JOYCE MCMILLAN on AUNTIE AGATHA COMES TO TEA at Oran Mor, Glasgow, for The Scotsman 22.3.14. ________________________________________________________
2 stars **
IT’S JUST ABOUT possible to imagine an entertaining 15-minute sketch based on the idea of a Sopranos-style family of gangsters based in Aberdeen, who are trying to bump off their old Auntie in order to grab her inheritance, and save the failing family business. George Milne’s new lunchtime show for the current Play, Pie and Pint season makes it pretty clear, though, that it takes more than that single thought to flesh out a play, even a short one; and the result is an Oran Mor lunchtime of rare tedium, full of laboured comedy that depends for its effect on our acceptance of a whole range of stereotypes about crime, old ladies, and Aberdeen itself.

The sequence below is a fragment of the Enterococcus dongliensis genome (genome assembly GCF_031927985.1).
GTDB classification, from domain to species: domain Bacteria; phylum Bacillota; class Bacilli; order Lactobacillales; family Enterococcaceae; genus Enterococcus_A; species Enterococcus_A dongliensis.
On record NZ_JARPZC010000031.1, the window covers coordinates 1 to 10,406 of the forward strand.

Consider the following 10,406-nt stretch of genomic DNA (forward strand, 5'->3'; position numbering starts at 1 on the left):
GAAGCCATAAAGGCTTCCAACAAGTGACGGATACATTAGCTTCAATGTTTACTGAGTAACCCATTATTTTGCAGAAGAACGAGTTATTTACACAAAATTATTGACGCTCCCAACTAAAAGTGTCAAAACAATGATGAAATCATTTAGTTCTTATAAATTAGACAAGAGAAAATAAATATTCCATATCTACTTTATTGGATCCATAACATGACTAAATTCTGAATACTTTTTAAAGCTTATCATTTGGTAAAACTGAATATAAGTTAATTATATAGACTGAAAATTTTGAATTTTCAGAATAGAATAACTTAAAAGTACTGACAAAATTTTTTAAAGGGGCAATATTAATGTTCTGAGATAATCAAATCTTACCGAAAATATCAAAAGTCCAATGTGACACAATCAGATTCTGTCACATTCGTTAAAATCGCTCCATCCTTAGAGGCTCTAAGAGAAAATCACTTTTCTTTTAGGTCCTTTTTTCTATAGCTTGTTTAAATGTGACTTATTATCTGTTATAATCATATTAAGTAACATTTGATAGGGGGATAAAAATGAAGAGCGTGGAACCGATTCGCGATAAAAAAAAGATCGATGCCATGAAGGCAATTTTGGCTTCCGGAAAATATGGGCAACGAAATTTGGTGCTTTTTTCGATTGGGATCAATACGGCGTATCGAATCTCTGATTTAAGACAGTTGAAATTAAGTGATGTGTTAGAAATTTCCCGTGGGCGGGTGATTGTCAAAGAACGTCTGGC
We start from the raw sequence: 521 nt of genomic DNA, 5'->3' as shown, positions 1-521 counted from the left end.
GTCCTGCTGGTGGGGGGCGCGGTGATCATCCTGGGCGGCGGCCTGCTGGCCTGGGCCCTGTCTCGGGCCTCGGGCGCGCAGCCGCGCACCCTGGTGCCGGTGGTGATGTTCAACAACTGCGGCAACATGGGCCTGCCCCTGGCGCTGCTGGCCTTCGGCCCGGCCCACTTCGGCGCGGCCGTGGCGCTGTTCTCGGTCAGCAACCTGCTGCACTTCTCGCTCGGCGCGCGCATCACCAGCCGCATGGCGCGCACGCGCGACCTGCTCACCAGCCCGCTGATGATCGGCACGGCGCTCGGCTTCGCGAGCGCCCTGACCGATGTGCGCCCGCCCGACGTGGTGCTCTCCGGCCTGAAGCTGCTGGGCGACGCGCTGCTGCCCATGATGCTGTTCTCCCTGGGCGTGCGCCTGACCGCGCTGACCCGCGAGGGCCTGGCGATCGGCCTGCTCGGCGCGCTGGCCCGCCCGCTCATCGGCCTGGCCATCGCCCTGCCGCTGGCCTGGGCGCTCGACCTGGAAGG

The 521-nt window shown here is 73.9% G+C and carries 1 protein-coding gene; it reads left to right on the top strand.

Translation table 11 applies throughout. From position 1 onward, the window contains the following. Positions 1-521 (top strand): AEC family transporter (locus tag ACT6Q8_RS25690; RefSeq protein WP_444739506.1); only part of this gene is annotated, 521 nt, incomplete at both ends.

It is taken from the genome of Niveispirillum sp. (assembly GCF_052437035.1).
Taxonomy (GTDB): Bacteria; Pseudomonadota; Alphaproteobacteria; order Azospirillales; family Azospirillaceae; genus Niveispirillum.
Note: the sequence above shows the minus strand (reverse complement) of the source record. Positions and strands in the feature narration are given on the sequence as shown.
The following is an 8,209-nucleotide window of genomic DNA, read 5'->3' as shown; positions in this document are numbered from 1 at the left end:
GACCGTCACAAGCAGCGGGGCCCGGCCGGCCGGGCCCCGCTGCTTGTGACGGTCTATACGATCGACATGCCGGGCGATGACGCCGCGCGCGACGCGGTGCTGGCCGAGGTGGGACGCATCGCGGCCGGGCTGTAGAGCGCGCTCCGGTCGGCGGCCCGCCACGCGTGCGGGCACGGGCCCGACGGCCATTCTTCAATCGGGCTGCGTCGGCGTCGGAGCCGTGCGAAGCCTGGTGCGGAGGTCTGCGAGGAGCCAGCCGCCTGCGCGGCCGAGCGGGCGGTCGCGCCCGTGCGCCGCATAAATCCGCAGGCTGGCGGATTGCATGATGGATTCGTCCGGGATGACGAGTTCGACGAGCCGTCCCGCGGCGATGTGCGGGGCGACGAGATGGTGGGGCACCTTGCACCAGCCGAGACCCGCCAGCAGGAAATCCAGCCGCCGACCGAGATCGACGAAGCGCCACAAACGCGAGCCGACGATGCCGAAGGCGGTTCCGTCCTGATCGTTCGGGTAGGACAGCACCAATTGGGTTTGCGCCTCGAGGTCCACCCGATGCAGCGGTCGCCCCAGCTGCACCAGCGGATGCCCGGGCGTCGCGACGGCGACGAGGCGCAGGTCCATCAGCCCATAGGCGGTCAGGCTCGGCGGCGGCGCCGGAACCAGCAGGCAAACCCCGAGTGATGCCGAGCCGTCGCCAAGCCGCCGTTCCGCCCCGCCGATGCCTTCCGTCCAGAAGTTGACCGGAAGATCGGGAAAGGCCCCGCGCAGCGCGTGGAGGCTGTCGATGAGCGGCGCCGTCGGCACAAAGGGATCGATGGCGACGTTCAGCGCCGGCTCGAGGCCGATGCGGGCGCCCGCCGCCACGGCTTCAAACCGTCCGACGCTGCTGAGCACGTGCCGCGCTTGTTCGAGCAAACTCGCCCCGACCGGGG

John Bett’s production features an impressive cast, with Jimmy Chisholm and Andy Byatt as the middle-aged brothers locked in conflict over whether topping Auntie Agatha is a reasonable move, and Kay Gallie as Agatha, who of course turns out to be sharper than both of her nephews put together; Chisholm, in particular, conveys a memorable combination of dainty domestic fussiness, and ruthless criminal intent. Once the audience has got that single joke, though, there’s little else to amuse us, over a long 45 minutes; apart from the odd inspired moment of comic business, from a cast who could offer so much more, given better raw material.